This can be as simple as using a small notebook you already have or making one out of recycled materials.
To make a journal, use cereal box panels as covers; decorate with markers; or glue pictures from magazines or old calendars. Use plain paper or one-sided recycled paper. Punch holes in the covers and paper, and then connect together with yarn or string.
Please remember that these activities, especially for younger children, should be about the process, not the product. In other words, for young children, focus on the skills needed (using scissors, holding the crayons, etc.) instead of the final product. And most importantly, have fun!
- Try to set aside a few minutes for your child to draw or write about something they saw in nature or questions they have about nature. This could be done after a walk around the neighborhood or after sitting on your porch or deck.
- Let your child decide what to draw or write about. This gives them the opportunity to start thinking and reasoning for themselves. If your younger child asks you to write a short caption to explain the drawing, always write it the way the child expressed it to you. Use the same words, grammar, and sentence structure.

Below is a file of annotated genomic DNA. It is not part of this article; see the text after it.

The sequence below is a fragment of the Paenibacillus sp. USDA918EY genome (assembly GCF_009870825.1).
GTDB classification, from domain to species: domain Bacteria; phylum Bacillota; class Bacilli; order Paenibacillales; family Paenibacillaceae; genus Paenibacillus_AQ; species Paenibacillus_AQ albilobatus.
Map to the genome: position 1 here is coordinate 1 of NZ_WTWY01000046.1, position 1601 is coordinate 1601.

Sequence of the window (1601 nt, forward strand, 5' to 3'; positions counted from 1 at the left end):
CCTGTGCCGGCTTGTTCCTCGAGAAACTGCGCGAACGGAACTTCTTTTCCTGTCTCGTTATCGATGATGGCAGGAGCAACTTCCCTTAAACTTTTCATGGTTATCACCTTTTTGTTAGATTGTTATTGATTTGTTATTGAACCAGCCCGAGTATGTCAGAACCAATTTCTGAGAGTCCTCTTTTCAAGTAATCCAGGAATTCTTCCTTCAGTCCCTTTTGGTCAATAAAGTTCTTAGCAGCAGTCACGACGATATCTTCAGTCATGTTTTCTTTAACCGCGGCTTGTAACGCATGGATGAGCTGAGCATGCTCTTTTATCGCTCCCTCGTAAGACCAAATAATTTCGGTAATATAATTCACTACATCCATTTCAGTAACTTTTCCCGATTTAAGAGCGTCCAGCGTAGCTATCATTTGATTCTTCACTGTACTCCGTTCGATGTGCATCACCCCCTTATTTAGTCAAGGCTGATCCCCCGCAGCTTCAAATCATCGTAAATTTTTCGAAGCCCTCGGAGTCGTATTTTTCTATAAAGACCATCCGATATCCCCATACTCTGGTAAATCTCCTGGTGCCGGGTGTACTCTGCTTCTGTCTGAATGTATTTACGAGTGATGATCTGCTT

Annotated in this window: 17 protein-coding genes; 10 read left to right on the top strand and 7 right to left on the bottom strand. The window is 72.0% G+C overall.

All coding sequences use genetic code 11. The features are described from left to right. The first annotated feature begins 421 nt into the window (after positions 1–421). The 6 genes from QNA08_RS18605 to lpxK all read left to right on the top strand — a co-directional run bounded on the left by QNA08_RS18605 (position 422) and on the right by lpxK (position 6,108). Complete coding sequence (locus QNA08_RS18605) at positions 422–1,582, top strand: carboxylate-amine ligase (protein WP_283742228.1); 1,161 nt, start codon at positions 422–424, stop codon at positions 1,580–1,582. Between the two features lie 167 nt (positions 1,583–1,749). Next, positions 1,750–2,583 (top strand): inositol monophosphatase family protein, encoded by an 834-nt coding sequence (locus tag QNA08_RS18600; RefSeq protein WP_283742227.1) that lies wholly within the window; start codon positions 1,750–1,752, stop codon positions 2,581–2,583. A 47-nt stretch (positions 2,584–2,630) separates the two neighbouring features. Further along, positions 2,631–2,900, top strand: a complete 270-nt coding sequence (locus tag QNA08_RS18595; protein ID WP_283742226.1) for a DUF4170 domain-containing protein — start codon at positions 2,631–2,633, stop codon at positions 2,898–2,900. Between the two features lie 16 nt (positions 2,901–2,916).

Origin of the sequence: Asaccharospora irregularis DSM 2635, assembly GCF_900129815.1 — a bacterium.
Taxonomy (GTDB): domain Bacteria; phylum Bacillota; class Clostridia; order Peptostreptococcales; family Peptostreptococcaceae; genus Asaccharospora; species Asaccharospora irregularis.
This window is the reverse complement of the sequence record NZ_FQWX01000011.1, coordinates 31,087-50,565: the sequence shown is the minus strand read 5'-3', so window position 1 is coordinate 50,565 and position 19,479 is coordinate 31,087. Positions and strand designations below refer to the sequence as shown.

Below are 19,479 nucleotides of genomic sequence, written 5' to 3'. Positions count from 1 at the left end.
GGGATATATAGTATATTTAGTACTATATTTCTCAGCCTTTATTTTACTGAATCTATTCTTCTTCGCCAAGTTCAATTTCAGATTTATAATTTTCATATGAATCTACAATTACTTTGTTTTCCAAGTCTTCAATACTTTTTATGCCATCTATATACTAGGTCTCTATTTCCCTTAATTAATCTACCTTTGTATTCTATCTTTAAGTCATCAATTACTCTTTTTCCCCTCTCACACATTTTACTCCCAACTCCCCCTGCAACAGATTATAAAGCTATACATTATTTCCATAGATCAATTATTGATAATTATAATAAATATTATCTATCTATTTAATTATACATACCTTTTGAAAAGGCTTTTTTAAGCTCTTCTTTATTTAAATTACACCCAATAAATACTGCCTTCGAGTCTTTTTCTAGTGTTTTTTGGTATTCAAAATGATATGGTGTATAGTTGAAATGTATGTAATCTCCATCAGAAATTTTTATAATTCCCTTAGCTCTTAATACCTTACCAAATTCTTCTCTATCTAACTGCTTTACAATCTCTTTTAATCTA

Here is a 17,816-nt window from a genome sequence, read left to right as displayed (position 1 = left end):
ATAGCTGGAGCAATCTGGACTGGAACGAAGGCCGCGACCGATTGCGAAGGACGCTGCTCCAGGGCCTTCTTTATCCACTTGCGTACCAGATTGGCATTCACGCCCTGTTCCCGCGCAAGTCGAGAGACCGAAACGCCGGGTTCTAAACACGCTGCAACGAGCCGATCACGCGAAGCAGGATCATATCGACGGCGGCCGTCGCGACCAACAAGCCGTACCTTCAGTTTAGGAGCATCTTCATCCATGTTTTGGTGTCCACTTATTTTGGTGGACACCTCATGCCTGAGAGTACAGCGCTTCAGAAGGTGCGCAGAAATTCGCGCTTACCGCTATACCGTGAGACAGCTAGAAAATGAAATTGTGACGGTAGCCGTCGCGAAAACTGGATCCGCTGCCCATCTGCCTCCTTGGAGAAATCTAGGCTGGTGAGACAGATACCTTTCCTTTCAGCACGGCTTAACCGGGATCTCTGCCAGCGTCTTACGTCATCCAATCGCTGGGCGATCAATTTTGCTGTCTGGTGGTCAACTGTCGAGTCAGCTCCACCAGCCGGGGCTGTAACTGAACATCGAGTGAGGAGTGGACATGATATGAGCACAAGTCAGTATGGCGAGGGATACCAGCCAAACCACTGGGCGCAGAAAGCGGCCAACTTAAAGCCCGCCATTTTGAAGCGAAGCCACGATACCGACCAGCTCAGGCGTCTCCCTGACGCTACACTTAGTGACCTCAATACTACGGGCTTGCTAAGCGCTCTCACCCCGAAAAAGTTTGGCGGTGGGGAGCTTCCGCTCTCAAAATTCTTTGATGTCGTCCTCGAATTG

- Periodically review what they have drawn/written in their journals. If they write in their journals after a walk, ask them how that area has changed since the last time they were there. Use the journal as a review and then talk about the differences. Spring is a great time of the year to see so many changes in nature.
– Kelly Wehrheim
Public Programs Instructor